As a Recruitment Resourcer, it’s my job to source candidate CVs suited to our admin roles. I was once someone who didn’t know how to write a good CV, but as you can imagine, working in recruitment has taught me heaps!
So that’s why I wanted to share my knowledge on how to create a professional CV – remember, your CV is the first impression an employer gets of you and lies between you and your dream job!
Here are some questions I get asked frequently:
What information shall I put on my CV?
How should I lay out my CV?
How do I tailor my CV?
So let's take a look at them...
“What information shall I put on my CV?”
It’s simple really – A good CV = An interview request.
You may have heard the myth your CV needs to fit on 1 page only – IT’S NOT TRUE!! The experience you have is what they are looking for; some roles are more technical than others so require more detail.
It can be difficult knowing what information to put on your CV. You may have not been in employment previously or may have just come out of education. But don’t let that stop you from making your CV great. It is important to list all your experience, even if this is voluntary, as well as qualifications, training, hobbies and clubs.
For those who have previous work history, always update your CV, adding your job title, dates worked, place of work and DON’T forget to add your duties carried out in detail so that a recruiter can get a better understanding of your experience.
A summary or ‘personal statement’ on your CV is also essential, this is an introduction for the employer, stating your credentials in terms of qualifications, experience and expertise relevant to the role. This should also state what you hope to get out of a new role and aspirations for the future.
“How should I lay out my CV?”
The layout of your CV is key as it is the first thing a potential employer sees. The main things to consider are style of text, layout, grammar, punctuation and content.
- Select a suitable font, colour and text size such as Calibri, in black and size 12 points. Other fonts to consider are Times New Roman, Arial and Tahoma.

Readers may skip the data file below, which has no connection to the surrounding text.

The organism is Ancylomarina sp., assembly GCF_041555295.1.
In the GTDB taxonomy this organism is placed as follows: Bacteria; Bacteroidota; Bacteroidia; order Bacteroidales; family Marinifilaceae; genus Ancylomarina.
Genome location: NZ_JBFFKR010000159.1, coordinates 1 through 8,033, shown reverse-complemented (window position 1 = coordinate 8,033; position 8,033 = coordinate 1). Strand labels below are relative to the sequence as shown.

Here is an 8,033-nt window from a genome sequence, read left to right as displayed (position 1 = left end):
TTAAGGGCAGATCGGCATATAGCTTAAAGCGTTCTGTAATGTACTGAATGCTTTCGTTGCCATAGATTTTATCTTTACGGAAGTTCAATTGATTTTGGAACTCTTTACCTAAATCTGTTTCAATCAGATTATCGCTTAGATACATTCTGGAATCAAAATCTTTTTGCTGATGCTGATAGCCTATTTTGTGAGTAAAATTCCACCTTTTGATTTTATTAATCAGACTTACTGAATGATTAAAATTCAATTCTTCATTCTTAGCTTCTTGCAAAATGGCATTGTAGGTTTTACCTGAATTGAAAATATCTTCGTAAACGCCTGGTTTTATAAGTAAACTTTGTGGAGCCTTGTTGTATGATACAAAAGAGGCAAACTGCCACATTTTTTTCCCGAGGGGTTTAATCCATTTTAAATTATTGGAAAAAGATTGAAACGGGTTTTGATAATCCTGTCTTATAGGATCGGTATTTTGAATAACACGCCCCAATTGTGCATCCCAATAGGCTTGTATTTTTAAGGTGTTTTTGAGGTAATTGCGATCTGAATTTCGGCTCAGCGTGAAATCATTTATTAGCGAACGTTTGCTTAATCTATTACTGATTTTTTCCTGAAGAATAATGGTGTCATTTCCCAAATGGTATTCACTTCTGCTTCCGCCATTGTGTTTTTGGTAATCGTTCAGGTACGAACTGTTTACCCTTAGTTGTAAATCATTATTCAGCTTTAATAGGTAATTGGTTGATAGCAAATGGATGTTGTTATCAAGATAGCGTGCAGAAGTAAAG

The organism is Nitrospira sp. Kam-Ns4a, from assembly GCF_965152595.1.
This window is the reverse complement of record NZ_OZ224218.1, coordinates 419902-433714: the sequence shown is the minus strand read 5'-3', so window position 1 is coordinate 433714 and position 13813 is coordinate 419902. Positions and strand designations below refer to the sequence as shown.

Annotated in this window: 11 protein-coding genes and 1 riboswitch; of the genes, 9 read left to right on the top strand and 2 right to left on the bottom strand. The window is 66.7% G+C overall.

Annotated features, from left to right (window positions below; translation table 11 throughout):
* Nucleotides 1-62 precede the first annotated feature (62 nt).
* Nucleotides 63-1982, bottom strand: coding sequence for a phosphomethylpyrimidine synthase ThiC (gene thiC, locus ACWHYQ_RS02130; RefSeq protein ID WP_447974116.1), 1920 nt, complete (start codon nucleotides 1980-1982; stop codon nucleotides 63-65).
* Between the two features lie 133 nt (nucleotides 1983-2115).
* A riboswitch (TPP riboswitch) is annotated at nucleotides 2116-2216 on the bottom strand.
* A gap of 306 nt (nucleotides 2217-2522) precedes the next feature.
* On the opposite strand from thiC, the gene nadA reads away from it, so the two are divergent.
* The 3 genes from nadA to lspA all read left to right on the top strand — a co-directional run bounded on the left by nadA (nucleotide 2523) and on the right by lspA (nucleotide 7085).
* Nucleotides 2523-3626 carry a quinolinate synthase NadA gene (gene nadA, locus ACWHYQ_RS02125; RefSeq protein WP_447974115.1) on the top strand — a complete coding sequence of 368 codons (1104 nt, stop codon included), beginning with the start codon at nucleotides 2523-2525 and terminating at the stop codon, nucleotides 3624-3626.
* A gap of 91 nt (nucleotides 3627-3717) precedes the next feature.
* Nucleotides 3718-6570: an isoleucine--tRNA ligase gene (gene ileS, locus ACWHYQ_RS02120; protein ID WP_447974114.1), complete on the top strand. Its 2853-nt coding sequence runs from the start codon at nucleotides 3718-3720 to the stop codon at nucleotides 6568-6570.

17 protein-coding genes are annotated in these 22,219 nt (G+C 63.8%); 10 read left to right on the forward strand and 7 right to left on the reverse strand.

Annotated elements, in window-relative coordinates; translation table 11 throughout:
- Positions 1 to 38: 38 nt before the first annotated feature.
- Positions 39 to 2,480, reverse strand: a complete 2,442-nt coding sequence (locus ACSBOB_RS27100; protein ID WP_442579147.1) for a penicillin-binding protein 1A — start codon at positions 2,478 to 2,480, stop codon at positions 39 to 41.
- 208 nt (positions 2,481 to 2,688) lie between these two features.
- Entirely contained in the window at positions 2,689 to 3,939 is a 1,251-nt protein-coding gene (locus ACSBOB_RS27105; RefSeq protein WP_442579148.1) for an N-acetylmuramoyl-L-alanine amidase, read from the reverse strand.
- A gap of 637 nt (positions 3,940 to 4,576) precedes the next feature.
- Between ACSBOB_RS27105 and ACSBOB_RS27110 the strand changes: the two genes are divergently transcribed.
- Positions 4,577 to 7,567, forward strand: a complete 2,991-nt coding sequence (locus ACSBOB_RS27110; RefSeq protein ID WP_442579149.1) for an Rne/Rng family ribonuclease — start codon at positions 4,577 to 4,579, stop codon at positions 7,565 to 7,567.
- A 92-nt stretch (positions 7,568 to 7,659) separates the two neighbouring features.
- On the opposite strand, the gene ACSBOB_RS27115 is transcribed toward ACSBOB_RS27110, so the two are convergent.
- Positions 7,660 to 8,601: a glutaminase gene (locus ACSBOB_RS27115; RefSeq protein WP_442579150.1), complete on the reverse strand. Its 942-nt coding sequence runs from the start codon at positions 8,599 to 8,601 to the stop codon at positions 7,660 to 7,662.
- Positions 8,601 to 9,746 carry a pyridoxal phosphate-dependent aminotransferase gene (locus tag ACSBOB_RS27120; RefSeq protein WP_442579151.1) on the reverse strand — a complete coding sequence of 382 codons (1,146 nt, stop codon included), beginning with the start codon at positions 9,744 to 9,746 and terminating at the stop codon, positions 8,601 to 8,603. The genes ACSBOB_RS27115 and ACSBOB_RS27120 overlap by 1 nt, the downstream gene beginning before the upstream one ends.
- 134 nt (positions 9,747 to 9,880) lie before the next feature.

- Underline headers and titles and making them bold- this makes your CV easier to follow as it outlines what you’re going onto next.
- Make sure all of your sentences and wording are lined up (justify tool) and your paragraphs are organised with spacing in between. I would recommend using page margin as “normal” or ”moderate” and a gap of 1 line between each section.
- A photo of yourself on your CV is not necessary.
According to an online survey, unsuitable email addresses was listed as the first reason for CV rejection and second was spelling and grammar - I can not stress enough how important it is to go back and spell check your CV, as this shows good attention to detail!
The third rejection reason listed was candidate pictures on a CV - unless your role requires a photo, such as modelling or acting, then it is not necessary.
And most importantly, remember to add your personal details! - a contact number, email address and a town of where you live so a potential employer can get in contact with you if they are interested in speaking to you.
“How should I tailor my CV?”
Something to consider when creating a CV is tailoring it to the role that you are applying for. If you are applying for a role that requires a specific skill set or background, amend your CV in a way that is highlighting the information relevant to that role. There is nothing more obvious than a general ‘spray & pray’ CV application!
As an example, if you have experience in Care, Retail and Admin but the role that you are applying for is an Administration Assistant, emphasise your past Admin roles. This could mean having 3 different CVs for 3 different job types – but that’s not a problem!
I‘d also recommend adding key points from the job description/person specification to your CV which are relevant to the role that your applying for - if the role requires others skills that you have, remember to put these on your CV too.
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